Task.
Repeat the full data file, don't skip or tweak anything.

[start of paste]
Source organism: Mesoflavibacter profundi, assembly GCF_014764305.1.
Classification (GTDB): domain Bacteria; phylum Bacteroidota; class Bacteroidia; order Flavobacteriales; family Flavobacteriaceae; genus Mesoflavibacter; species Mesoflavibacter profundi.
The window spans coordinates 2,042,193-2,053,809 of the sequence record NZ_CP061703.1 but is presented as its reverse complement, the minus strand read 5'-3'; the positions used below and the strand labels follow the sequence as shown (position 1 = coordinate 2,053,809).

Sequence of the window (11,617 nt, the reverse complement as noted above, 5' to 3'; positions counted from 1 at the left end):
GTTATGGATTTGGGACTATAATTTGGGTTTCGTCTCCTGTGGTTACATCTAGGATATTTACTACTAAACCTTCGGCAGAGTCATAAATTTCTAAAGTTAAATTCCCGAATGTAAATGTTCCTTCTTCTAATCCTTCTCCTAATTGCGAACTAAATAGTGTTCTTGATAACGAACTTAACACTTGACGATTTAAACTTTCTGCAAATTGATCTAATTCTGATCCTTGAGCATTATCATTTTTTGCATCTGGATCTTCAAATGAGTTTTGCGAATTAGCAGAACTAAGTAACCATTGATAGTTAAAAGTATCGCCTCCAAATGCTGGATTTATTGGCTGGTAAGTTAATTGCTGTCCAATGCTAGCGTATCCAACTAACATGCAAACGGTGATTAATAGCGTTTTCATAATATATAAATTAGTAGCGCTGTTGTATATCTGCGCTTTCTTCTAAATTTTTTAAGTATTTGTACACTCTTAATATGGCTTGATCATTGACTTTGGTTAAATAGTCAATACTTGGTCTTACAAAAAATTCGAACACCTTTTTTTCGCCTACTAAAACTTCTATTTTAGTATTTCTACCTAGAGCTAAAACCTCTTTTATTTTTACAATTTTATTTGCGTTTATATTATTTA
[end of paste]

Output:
Source organism: Mesoflavibacter profundi, assembly GCF_014764305.1.
Classification (GTDB): domain Bacteria; phylum Bacteroidota; class Bacteroidia; order Flavobacteriales; family Flavobacteriaceae; genus Mesoflavibacter; species Mesoflavibacter profundi.
The window spans coordinates 2,042,193-2,053,809 of the sequence record NZ_CP061703.1 but is presented as its reverse complement, the minus strand read 5'-3'; the positions used below and the strand labels follow the sequence as shown (position 1 = coordinate 2,053,809).

Sequence of the window (11,617 nt, the reverse complement as noted above, 5' to 3'; positions counted from 1 at the left end):
GTTATGGATTTGGGACTATAATTTGGGTTTCGTCTCCTGTGGTTACATCTAGGATATTTACTACTAAACCTTCGGCAGAGTCATAAATTTCTAAAGTTAAATTCCCGAATGTAAATGTTCCTTCTTCTAATCCTTCTCCTAATTGCGAACTAAATAGTGTTCTTGATAACGAACTTAACACTTGACGATTTAAACTTTCTGCAAATTGATCTAATTCTGATCCTTGAGCATTATCATTTTTTGCATCTGGATCTTCAAATGAGTTTTGCGAATTAGCAGAACTAAGTAACCATTGATAGTTAAAAGTATCGCCTCCAAATGCTGGATTTATTGGCTGGTAAGTTAATTGCTGTCCAATGCTAGCGTATCCAACTAACATGCAAACGGTGATTAATAGCGTTTTCATAATATATAAATTAGTAGCGCTGTTGTATATCTGCGCTTTCTTCTAAATTTTTTAAGTATTTGTACACTCTTAATATGGCTTGATCATTGACTTTGGTTAAATAGTCAATACTTGGTCTTACAAAAAATTCGAACACCTTTTTTTCGCCTACTAAAACTTCTATTTTAGTATTTCTACCTAGAGCTAAAACCTCTTTTATTTTTACAATTTTATTTGCGTTTATATTATTTA